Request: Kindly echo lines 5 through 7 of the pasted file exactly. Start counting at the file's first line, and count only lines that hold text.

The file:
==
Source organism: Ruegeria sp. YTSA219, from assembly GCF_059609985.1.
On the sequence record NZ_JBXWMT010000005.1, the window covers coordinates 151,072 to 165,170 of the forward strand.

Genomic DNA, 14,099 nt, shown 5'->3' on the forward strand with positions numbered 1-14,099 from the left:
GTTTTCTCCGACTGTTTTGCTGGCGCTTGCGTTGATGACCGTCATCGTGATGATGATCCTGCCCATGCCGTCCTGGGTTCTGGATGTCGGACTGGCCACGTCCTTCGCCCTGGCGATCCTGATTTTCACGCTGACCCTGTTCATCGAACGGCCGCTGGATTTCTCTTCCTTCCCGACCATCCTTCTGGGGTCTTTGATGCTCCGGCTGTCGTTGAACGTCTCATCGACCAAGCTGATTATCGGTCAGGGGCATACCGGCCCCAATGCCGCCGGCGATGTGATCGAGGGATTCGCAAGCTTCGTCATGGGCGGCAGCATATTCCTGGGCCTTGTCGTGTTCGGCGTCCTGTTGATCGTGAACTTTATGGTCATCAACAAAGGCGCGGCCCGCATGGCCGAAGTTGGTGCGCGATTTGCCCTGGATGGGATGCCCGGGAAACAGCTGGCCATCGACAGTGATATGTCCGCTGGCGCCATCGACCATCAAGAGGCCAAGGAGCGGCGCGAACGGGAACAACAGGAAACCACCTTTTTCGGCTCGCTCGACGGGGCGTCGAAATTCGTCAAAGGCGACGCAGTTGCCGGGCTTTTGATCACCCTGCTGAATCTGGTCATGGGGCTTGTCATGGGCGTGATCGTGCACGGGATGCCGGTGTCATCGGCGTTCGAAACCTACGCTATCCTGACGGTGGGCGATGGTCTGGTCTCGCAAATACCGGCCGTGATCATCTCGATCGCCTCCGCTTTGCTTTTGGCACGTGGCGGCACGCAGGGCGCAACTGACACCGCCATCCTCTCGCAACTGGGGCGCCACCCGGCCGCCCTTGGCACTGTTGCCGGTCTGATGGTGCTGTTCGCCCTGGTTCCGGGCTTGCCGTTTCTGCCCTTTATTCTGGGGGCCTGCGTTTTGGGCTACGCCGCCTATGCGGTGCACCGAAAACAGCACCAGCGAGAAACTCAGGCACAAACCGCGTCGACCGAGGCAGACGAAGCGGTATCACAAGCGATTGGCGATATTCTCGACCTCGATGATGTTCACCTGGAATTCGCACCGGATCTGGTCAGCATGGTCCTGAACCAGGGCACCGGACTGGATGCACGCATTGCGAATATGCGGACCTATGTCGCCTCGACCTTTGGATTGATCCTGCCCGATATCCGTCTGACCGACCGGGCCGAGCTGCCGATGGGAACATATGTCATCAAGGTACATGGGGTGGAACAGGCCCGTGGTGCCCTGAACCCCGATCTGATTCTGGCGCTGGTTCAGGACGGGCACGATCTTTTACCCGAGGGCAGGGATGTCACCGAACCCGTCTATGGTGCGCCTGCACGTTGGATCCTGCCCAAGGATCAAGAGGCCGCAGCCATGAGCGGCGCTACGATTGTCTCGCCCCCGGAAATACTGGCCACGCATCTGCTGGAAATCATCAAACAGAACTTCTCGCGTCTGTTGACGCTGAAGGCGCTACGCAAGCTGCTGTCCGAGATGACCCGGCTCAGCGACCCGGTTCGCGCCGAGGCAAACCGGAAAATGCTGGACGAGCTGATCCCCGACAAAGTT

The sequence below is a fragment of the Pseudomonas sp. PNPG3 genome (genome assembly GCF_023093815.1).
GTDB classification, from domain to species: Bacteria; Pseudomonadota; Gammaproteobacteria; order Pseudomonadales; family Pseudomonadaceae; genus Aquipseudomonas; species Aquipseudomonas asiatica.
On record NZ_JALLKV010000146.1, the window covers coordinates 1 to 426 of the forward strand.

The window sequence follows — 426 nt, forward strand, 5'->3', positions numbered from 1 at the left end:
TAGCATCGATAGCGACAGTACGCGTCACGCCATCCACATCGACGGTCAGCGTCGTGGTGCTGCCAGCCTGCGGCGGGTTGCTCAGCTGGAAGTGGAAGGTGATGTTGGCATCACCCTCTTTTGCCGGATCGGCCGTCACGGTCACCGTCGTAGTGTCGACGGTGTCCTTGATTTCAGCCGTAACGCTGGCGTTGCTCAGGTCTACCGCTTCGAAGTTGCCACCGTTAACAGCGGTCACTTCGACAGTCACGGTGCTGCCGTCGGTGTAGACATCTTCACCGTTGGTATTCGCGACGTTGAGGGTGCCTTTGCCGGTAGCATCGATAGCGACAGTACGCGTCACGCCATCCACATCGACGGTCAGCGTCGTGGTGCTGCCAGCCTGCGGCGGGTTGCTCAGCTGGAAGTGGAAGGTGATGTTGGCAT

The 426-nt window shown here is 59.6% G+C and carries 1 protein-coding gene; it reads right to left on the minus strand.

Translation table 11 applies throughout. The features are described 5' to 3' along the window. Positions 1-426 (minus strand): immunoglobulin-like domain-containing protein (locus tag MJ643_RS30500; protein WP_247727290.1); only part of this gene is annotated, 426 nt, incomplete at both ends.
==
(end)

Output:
The sequence below is a fragment of the Pseudomonas sp. PNPG3 genome (genome assembly GCF_023093815.1).
GTDB classification, from domain to species: Bacteria; Pseudomonadota; Gammaproteobacteria; order Pseudomonadales; family Pseudomonadaceae; genus Aquipseudomonas; species Aquipseudomonas asiatica.
On record NZ_JALLKV010000146.1, the window covers coordinates 1 to 426 of the forward strand.